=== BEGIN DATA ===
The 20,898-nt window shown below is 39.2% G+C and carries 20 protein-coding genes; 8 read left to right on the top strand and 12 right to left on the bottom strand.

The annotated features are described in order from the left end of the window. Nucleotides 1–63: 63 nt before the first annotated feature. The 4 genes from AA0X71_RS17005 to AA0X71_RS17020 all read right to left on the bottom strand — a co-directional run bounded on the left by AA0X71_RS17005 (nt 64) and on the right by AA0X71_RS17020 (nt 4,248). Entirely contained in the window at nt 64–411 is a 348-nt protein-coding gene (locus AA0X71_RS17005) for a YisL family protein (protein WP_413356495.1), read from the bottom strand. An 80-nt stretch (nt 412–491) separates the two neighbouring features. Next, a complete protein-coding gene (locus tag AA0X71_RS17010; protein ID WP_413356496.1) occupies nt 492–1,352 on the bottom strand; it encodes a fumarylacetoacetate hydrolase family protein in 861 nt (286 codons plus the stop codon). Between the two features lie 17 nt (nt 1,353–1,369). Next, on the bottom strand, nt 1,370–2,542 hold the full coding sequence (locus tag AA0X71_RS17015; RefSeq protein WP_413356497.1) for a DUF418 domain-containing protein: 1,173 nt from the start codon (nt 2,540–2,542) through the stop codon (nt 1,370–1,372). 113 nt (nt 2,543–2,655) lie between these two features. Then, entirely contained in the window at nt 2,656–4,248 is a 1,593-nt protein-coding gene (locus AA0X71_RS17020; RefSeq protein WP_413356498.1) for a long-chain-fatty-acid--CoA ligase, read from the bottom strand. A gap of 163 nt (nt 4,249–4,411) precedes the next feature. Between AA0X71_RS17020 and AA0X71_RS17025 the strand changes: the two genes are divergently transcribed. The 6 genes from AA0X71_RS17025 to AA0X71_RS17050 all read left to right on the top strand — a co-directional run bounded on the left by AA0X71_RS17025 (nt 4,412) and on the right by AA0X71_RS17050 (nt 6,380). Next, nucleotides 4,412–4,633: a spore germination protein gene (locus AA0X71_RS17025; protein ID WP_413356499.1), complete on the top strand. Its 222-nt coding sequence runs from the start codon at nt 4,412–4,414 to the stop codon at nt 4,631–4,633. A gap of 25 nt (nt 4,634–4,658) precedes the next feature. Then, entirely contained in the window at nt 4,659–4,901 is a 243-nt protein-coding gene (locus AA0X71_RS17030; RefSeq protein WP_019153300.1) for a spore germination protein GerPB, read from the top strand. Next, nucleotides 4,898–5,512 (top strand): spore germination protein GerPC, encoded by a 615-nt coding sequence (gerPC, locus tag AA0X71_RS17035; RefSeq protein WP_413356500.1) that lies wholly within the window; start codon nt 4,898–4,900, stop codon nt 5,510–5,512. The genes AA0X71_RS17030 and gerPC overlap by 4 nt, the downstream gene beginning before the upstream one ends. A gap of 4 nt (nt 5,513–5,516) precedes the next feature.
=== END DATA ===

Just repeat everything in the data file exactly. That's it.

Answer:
The 20,898-nt window shown below is 39.2% G+C and carries 20 protein-coding genes; 8 read left to right on the top strand and 12 right to left on the bottom strand.

The annotated features are described in order from the left end of the window. Nucleotides 1–63: 63 nt before the first annotated feature. The 4 genes from AA0X71_RS17005 to AA0X71_RS17020 all read right to left on the bottom strand — a co-directional run bounded on the left by AA0X71_RS17005 (nt 64) and on the right by AA0X71_RS17020 (nt 4,248). Entirely contained in the window at nt 64–411 is a 348-nt protein-coding gene (locus AA0X71_RS17005) for a YisL family protein (protein WP_413356495.1), read from the bottom strand. An 80-nt stretch (nt 412–491) separates the two neighbouring features. Next, a complete protein-coding gene (locus tag AA0X71_RS17010; protein ID WP_413356496.1) occupies nt 492–1,352 on the bottom strand; it encodes a fumarylacetoacetate hydrolase family protein in 861 nt (286 codons plus the stop codon). Between the two features lie 17 nt (nt 1,353–1,369). Next, on the bottom strand, nt 1,370–2,542 hold the full coding sequence (locus tag AA0X71_RS17015; RefSeq protein WP_413356497.1) for a DUF418 domain-containing protein: 1,173 nt from the start codon (nt 2,540–2,542) through the stop codon (nt 1,370–1,372). 113 nt (nt 2,543–2,655) lie between these two features. Then, entirely contained in the window at nt 2,656–4,248 is a 1,593-nt protein-coding gene (locus AA0X71_RS17020; RefSeq protein WP_413356498.1) for a long-chain-fatty-acid--CoA ligase, read from the bottom strand. A gap of 163 nt (nt 4,249–4,411) precedes the next feature. Between AA0X71_RS17020 and AA0X71_RS17025 the strand changes: the two genes are divergently transcribed. The 6 genes from AA0X71_RS17025 to AA0X71_RS17050 all read left to right on the top strand — a co-directional run bounded on the left by AA0X71_RS17025 (nt 4,412) and on the right by AA0X71_RS17050 (nt 6,380). Next, nucleotides 4,412–4,633: a spore germination protein gene (locus AA0X71_RS17025; protein ID WP_413356499.1), complete on the top strand. Its 222-nt coding sequence runs from the start codon at nt 4,412–4,414 to the stop codon at nt 4,631–4,633. A gap of 25 nt (nt 4,634–4,658) precedes the next feature. Then, entirely contained in the window at nt 4,659–4,901 is a 243-nt protein-coding gene (locus AA0X71_RS17030; RefSeq protein WP_019153300.1) for a spore germination protein GerPB, read from the top strand. Next, nucleotides 4,898–5,512 (top strand): spore germination protein GerPC, encoded by a 615-nt coding sequence (gerPC, locus tag AA0X71_RS17035; RefSeq protein WP_413356500.1) that lies wholly within the window; start codon nt 4,898–4,900, stop codon nt 5,510–5,512. The genes AA0X71_RS17030 and gerPC overlap by 4 nt, the downstream gene beginning before the upstream one ends. A gap of 4 nt (nt 5,513–5,516) precedes the next feature.